Recently, "design science" has become a popular term in my university department, which is a department of computer science. For example, many current PhD students write in their theses that they are adopting a design science paradigm, typically referring to Herbert Simon's "The Sciences of the Artificial (1970), and Peffers et al. "A Design Science Research Methodology for Information Systems Research" (2007), among others. Why is there a need for using the term "design science" in a computer science department? Isn't computer science in itself enough? Is this a trend among other computer science departments, or is it confined to my own department only?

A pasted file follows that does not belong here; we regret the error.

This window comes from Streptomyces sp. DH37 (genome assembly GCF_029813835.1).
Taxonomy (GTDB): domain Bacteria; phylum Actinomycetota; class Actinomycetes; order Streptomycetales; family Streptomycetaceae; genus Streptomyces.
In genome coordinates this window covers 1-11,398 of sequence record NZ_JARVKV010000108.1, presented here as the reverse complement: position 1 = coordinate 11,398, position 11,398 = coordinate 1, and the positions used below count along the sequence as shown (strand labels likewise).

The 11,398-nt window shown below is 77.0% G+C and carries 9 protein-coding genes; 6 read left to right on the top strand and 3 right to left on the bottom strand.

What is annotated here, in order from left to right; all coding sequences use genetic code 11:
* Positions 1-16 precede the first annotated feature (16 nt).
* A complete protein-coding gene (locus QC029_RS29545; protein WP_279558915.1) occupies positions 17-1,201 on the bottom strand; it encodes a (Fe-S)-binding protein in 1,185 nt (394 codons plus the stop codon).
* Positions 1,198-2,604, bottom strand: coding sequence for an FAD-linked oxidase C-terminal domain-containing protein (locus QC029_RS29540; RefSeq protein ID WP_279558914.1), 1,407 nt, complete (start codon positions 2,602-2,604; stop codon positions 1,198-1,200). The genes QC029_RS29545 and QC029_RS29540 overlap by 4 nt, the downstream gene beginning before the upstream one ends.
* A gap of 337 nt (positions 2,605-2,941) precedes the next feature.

• This might be a case of different cultures between fields, but do people really "adopt a paradigm" in their serious research papers? – Tobias Kildetoft Mar 22 '17 at 16:55
  • Are they truly referring to a specific paradigm, one that other researchers may not follow? If so, then the term seems entirely appropriate. If they simply mean "I'm doing computer science", and there would be no loss of information in the new sentence, then no, that seems unnecessary. – ancientcampus Mar 22 '17 at 20:05

Your Answer

By clicking “Post Your Answer”, you agree to our terms of service, privacy policy and cookie policy

Browse other questions tagged or ask your own question.